Prof Giulio Chiribella: exploring the fundamentals of quantum mechanics

15 March 2018

Professor Giulio Chiribella (Croucher Senior Research Fellowship 2018) is a leading figure in quantum information science and the fundamentals of quantum mechanics. His interests extend beyond the theoretical foundations of quantum mechanics to real world issues of communications and computation.

Giulio Chiribella is Professor at the University of Hong Kong (HKU) and CIFAR-Azrieli Global Scholar in Quantum Information Science. He is interested in how the fundamental laws of quantum mechanics can be advantageous to future information technologies, and conversely, in what the power of quantum technologies reveals about fundamental physics. 

“Our area of investigation delves into the very heart of quantum physics: the core ideas and its core structures. Quantum theory challenges the traditional notion of cause and effect, enabling new exotic scenarios that were unimaginable in classical physics. That is what we are looking at now,” Chiribella explains.

Switches and Gates

Chiribella’s team is working on a “quantum switch" which combines quantum gates in many different orders at the same time. In 2009, the team devised a way to realise this situation using a single qubit as a switch that controls the causal order of events experienced by a particle that acts as a second qubit. The technique they use involves creating a special type of quantum superposition: the superposition of the order of events in time.

Superpositions of quantum states are well known: a spin, for example, can be placed in a superposition of up and down states. When the control-switch qubit is in state 0, the particle goes through gate A first, and then through gate B. When the control qubit is in state 1, the order is inverted, with B first and then A. But if that control qubit is in a superposition of 0 and 1, the particle experiences a superposition of both sequences AB and BA, so there is no defined order to the particle’s traversal of the gates.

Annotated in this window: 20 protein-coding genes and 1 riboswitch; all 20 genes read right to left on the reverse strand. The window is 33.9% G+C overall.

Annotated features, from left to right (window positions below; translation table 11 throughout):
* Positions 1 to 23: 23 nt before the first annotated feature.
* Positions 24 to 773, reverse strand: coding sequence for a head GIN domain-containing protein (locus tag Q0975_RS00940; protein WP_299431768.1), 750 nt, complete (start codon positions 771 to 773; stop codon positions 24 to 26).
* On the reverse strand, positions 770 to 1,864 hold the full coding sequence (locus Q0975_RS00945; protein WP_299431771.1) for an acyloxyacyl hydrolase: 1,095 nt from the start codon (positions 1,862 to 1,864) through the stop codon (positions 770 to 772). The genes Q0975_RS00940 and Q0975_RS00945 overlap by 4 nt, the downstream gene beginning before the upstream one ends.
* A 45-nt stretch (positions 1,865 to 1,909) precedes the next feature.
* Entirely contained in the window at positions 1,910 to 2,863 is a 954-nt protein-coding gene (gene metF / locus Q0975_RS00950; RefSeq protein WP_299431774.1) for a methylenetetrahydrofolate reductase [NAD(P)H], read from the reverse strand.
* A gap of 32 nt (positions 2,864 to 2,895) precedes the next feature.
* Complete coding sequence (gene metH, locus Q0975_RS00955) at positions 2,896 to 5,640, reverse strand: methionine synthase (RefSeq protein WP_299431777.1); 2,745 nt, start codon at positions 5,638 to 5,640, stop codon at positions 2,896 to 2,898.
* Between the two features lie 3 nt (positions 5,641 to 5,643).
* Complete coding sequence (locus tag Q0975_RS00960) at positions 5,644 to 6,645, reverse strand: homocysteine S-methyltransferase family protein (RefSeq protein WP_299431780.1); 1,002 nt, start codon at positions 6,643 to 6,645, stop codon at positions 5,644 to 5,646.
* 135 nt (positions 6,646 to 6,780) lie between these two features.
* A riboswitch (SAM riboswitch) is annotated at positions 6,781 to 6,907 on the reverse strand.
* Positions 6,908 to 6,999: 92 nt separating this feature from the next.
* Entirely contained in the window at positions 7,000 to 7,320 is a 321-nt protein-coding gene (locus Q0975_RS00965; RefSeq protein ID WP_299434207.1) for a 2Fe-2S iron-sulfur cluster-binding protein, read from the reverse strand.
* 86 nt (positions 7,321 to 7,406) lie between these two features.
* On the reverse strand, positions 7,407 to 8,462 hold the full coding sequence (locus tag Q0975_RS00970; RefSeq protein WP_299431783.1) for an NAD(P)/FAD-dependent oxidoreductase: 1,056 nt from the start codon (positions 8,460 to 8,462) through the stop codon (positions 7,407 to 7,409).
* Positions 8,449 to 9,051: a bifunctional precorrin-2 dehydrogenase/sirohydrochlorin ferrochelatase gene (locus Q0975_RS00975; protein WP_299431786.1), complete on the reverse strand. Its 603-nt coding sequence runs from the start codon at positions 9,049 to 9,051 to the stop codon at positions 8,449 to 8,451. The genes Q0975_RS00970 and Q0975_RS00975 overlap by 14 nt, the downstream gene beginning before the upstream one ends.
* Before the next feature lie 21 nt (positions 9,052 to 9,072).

The simple analogy is a train running on tracks governed by a two-way switch, which means it passes through station A or B first but with the switch in superposition it is impossible to say whether the train passes through station A or B first, and appears to pass through both simultaneously.

Chiribella expands, “this means that we are not forced to use, say, gate A first and gate B later, or vice-versa, but we can create a situation in which the two orders AB and BA coexist. In layman’s terms, A happens before B and, at the same time, B happens before A. There is no way to distinguish between or predict the outcome.”

Chiribella’s team is demonstrating how this new way of combining gates has advantages for quantum computation and quantum communication. In a recent breakthrough in November 2017, the seemingly impossible was achieved: “using the superposition of different orders, a way was found to combine two communication lines, that have zero capacity to transmit data, forming a new communication line that can transmit information.” This achievement has led to the collaboration of Chiribella’s team with an experimental group at the University of Vienna.